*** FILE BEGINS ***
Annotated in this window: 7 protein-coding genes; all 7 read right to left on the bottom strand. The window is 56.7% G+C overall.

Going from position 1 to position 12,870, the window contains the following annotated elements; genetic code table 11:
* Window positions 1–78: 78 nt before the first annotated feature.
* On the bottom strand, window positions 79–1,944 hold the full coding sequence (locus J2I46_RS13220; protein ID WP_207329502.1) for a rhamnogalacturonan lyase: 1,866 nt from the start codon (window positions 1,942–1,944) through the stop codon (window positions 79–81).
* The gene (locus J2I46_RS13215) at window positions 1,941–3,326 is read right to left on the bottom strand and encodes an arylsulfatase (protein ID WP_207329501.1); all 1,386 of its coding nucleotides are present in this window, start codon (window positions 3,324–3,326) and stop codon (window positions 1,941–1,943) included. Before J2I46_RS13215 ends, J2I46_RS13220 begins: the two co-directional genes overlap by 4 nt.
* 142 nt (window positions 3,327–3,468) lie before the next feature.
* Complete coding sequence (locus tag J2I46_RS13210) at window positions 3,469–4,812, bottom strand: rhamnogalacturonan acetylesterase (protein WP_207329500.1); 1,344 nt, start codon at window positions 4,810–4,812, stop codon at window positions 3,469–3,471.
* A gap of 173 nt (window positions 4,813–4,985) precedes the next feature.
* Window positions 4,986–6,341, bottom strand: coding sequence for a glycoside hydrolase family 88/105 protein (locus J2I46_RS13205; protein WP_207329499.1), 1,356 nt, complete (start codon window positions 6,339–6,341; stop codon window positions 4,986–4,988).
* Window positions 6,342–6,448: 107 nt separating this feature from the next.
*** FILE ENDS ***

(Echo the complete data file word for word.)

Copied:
Annotated in this window: 7 protein-coding genes; all 7 read right to left on the bottom strand. The window is 56.7% G+C overall.

Going from position 1 to position 12,870, the window contains the following annotated elements; genetic code table 11:
* Window positions 1–78: 78 nt before the first annotated feature.
* On the bottom strand, window positions 79–1,944 hold the full coding sequence (locus J2I46_RS13220; protein ID WP_207329502.1) for a rhamnogalacturonan lyase: 1,866 nt from the start codon (window positions 1,942–1,944) through the stop codon (window positions 79–81).
* The gene (locus J2I46_RS13215) at window positions 1,941–3,326 is read right to left on the bottom strand and encodes an arylsulfatase (protein ID WP_207329501.1); all 1,386 of its coding nucleotides are present in this window, start codon (window positions 3,324–3,326) and stop codon (window positions 1,941–1,943) included. Before J2I46_RS13215 ends, J2I46_RS13220 begins: the two co-directional genes overlap by 4 nt.
* 142 nt (window positions 3,327–3,468) lie before the next feature.
* Complete coding sequence (locus tag J2I46_RS13210) at window positions 3,469–4,812, bottom strand: rhamnogalacturonan acetylesterase (protein WP_207329500.1); 1,344 nt, start codon at window positions 4,810–4,812, stop codon at window positions 3,469–3,471.
* A gap of 173 nt (window positions 4,813–4,985) precedes the next feature.
* Window positions 4,986–6,341, bottom strand: coding sequence for a glycoside hydrolase family 88/105 protein (locus J2I46_RS13205; protein WP_207329499.1), 1,356 nt, complete (start codon window positions 6,339–6,341; stop codon window positions 4,986–4,988).
* Window positions 6,342–6,448: 107 nt separating this feature from the next.